Typical activities consist of community conservation planning and assessment meetings with, for example, Kajiado County officials, other ecosystem participants, group ranch leaders and group ranch members during stakeholder meetings. For activities involving questionnaires, a participant information sheet on the project aims and study purpose, what participation involves, how information will be used, plus a consent form, information about data storage, information on participant withdrawal options and contact details for the lead investigator are provided to participants in either Maa or Swahili, and orally upon request. Ultimately, it should not be possible to identify any participants based upon information provided in questionnaires, so anonymity is maintained; responses are stored as anonymised / coded information only. If interviewees agree to be quoted, they will have the right to review those quotations for accuracy. Recording of participants, in addition to questionnaire responses, only occurs with full prior informed consent in relation to specific defined projects and detailed project aims.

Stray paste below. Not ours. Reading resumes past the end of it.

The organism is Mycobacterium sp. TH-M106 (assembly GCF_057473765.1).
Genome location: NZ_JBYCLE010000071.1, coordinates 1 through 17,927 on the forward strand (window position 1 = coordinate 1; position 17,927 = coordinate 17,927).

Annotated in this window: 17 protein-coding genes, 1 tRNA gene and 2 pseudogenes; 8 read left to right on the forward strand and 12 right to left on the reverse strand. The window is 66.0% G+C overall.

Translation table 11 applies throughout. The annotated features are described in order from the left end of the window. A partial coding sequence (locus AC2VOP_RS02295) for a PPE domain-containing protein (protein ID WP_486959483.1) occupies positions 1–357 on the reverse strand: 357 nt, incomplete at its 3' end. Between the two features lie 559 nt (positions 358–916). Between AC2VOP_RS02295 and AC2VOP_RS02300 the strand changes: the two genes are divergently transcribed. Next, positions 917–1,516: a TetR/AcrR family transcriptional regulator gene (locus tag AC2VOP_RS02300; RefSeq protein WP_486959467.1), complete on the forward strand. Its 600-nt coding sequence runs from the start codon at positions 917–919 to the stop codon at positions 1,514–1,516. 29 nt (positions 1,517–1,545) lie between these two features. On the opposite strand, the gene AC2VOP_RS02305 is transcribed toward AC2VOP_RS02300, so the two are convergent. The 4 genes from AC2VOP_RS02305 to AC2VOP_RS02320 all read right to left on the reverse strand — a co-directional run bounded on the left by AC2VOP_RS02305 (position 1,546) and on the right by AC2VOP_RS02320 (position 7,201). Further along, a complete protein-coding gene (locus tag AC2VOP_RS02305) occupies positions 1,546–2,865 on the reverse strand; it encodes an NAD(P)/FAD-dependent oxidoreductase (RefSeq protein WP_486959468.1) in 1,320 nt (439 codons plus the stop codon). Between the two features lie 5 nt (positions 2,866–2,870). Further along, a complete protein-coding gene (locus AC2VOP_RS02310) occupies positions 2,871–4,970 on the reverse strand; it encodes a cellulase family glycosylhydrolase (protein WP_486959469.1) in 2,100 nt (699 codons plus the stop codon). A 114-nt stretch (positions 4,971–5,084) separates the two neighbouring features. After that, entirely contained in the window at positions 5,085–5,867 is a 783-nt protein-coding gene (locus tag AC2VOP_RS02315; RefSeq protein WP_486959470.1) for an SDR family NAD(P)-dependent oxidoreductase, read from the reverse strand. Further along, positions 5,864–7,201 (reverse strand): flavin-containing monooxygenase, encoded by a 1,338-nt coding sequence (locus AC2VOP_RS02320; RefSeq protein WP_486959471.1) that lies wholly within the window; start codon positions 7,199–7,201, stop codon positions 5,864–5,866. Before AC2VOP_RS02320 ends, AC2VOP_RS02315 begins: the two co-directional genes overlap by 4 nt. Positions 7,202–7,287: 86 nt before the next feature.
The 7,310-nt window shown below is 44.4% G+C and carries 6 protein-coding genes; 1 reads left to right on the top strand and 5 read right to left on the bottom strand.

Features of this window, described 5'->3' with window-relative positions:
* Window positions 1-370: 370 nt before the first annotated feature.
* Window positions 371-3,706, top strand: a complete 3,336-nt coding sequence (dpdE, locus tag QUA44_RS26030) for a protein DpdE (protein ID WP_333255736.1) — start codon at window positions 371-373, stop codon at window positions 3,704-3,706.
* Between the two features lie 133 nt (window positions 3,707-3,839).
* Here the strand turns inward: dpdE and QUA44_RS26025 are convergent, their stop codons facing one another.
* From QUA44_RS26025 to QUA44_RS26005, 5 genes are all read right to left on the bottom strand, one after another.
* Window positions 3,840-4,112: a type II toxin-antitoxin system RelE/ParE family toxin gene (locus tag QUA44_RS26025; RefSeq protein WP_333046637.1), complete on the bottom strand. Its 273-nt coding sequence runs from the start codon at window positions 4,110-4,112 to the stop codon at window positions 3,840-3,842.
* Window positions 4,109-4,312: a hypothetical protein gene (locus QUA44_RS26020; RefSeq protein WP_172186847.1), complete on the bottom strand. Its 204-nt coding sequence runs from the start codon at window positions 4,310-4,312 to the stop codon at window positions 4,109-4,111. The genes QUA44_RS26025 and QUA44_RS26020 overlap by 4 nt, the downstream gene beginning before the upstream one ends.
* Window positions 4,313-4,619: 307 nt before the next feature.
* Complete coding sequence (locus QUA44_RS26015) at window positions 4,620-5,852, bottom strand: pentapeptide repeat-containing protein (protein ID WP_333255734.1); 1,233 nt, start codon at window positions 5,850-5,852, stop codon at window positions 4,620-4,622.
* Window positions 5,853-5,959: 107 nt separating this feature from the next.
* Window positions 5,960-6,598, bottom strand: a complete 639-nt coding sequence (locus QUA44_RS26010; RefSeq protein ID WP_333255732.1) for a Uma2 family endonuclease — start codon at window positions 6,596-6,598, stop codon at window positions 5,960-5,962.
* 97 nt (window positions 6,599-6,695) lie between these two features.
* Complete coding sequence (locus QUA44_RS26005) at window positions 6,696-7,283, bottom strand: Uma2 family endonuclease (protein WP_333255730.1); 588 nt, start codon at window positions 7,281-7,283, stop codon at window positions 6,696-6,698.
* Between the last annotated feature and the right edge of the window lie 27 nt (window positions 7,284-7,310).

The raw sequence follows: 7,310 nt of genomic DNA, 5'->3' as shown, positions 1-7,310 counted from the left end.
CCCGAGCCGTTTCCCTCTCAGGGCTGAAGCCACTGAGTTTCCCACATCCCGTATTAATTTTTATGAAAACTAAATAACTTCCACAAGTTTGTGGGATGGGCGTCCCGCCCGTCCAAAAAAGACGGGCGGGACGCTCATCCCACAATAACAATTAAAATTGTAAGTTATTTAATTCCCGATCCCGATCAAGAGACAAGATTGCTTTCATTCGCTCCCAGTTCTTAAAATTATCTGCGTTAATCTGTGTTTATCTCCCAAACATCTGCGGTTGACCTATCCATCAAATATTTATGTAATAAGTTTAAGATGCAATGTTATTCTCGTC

4. Research using remote capture (camera traps, photos)
Research that involves camera trapping ensures that cameras are attached without damage to substrates using non-invasive nylon straps. Local community and residents are notified prior to camera trap placement to ensure awareness and potential cooperation in the maintenance of cameras, as well as the aims for the acquisition of data on elephant behaviour in community areas. Cameras are regularly monitored for image downloads. If any people are inadvertently captured by remote devices, images are immediately deleted during review. People elsewhere are not photographed during research activities unless they agree to having their picture taken and are informed of any potential uses. Images of elephants and of people who have given permission are securely stored.